How To Plan For Disaster Recovery For Your Digital Assets
Your digital assets might just be the most valuable resource of your business—so why are so many organizations negligent in safeguarding them?
According to the U.S. Federal Emergency Management Agency, 40 to 60 percent of small businesses never reopen after suffering a disaster. This statistic is even more alarming when taken in context. 58 percent of small businesses say that they’re not prepared for a data loss event, putting their very livelihoods in danger.
Whether you’re a tiny startup or a massive multinational corporation, every business needs a robust disaster recovery plan for its digital assets. This article will give you a primer on how to recover from a digital disaster.
What are Some Potential Threats to Digital Assets?
Your digital assets might seem safe and secure within your IT infrastructure, but the reality is much more perilous. Threats to your data include the following:
- Hardware failure: From floods and hurricanes to crashes and freezing, a number of disaster events can take your hardware out of commission temporarily or permanently.
- Network failure: When your business network goes down, traffic in and out of your organization will come to a screeching halt.
- Database corruption: Like tooth decay or termites, database corruption can quietly eat away at the integrity of your business data, resulting in downtime or data loss.
- Hacking: If you have sensitive or confidential data on hand, your company may be a target for malicious actors who want to steal this valuable information.
- Insider threats: Staff who are disgruntled or clueless about IT security can intentionally or unintentionally expose your network to data breaches.
What’s at Risk With Your Digital Assets?
The immediate risk after a digital disaster is the security of your data and assets. Depending on how you prepare and act before and during the disaster, you may lose these assets temporarily or permanently.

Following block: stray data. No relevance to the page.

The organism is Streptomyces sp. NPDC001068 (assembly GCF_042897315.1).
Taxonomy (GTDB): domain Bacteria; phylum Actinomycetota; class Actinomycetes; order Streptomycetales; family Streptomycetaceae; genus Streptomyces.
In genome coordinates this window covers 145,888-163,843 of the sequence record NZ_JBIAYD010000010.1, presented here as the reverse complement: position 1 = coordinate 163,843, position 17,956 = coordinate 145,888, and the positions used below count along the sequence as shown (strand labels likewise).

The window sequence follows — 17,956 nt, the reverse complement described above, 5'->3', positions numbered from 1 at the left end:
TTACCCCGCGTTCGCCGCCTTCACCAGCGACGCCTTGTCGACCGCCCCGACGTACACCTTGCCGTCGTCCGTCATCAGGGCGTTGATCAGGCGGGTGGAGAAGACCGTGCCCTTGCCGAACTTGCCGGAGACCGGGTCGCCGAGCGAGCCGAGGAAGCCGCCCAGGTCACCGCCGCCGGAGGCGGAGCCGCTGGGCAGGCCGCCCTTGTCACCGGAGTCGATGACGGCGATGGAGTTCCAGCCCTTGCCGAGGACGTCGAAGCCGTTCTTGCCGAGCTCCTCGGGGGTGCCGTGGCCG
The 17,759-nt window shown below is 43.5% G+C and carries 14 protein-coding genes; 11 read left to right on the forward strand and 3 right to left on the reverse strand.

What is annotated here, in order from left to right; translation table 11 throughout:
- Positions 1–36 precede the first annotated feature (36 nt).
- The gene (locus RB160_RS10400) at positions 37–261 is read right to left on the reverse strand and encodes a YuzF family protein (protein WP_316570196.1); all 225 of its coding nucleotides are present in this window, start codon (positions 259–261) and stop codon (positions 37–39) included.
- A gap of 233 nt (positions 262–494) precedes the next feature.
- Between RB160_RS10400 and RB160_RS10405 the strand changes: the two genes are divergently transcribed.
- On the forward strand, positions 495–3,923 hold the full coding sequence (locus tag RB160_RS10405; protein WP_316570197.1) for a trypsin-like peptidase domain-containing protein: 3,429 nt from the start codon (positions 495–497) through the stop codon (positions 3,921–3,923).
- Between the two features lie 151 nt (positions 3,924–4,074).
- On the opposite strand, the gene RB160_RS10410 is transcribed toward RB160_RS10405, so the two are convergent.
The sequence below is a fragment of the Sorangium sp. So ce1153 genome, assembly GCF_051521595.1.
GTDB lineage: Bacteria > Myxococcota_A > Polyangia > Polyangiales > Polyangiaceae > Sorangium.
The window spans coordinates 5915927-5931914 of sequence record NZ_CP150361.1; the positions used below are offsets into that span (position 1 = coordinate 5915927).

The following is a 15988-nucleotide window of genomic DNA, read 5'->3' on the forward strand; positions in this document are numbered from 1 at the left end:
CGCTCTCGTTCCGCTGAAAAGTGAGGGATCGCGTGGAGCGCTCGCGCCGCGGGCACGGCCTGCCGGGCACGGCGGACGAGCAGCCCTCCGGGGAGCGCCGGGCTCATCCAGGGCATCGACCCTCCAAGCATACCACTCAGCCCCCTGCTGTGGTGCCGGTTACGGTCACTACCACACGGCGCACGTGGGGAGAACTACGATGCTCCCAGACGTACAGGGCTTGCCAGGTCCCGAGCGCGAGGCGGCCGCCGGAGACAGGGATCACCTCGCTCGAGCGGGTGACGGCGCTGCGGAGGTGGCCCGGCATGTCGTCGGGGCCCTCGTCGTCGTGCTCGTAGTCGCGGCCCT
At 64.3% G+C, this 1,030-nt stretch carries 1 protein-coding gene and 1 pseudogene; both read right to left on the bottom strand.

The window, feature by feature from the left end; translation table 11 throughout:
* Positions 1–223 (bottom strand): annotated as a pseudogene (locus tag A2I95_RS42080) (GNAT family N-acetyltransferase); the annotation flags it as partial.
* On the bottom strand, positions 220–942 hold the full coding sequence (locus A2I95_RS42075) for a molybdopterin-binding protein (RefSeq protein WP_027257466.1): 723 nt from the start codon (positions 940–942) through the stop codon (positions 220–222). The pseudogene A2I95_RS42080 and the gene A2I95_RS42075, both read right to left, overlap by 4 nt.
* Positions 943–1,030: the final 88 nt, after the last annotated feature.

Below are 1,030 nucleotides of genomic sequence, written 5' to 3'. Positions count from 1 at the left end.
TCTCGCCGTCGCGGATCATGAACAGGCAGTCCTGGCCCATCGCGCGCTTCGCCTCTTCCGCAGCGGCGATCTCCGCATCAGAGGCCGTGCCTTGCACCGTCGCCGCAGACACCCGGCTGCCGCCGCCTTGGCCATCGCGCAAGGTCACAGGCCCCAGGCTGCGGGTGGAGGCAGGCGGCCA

In the aftermath of the disaster, your business will be seriously disrupted and perhaps no longer able to operate. The risks here are lost customers, decreased employee productivity, and damaged reputation. A 2015 study by IHS estimated that unplanned IT outages cost North American companies $700 billion every year, 78 percent of which is due to lost productivity.
Make a quick estimate of how much it would cost you if one of your servers goes down for several hours. Would you be fine because you already have a backup server in place, or would you lose all access to your digital assets and applications? How much would you lose in terms of wages, productivity, and customer transactions?
Why So Many Disaster Recovery Plans Fail
Unfortunately, a great many disaster recovery plans fail—either during the implementation phase, or when they’re needed most during a disaster. There are three major pitfalls here that companies tend to fall into.
First, it’s easy to get caught up in the hype and bite off more than you can chew in terms of budget, time, or ability. Be realistic with what you’re trying to achieve. Consider the basic facts about your IT resources: for example, how much data do you have, where do you want to back it up, and how fast can it travel there? The answers to these questions will naturally limit what you can accomplish.
Second, many businesses fail to monitor their backups once they’ve been completed. Administration and management are equally as important as performing the initial backup. You don’t want to receive an unpleasant surprise during a disaster because no one realized that data wasn’t being properly backed up for the past three weeks.
Third, all plans must be tested and trained for well before the disaster. You can’t simply assume that all will go smoothly once disaster strikes. Just like drills for natural disasters such as fires and tornadoes, you need to make sure that all employees know their roles in the event of a digital disaster.
How to Protect Your Digital Assets From Disaster
With the issues above in mind, we’ll now discuss a three-part plan for you to defend your digital assets.
1. Know your data
Start by making an inventory of all your information, databases, and assets. This inventory should include where the files are stored, how they can be accessed, who has access to them, and where they are backed up.
2. Identify your weak spots
Use the inventory that you’ve created to identify the weak spots in your digital asset protection plan. Maybe you’ll find that certain critical data isn’t being protected, or that the backups you thought were being made have gone missing. Whatever the gaps in your strategy, draft and implement a way to fix them.
3. Create a plan
Finally, prepare for disaster by creating a clear, straightforward plan. All key personnel should be aware of this plan and know what their role is during the disaster. For complete preparedness, you must also test this plan regularly with multiple scenarios, such as the different types of threats listed above.
Preparing well in advance for a disaster is the best method of securing your digital assets. If you need help along the way, speak with an IT consulting firm qualified in disaster recovery and business continuity.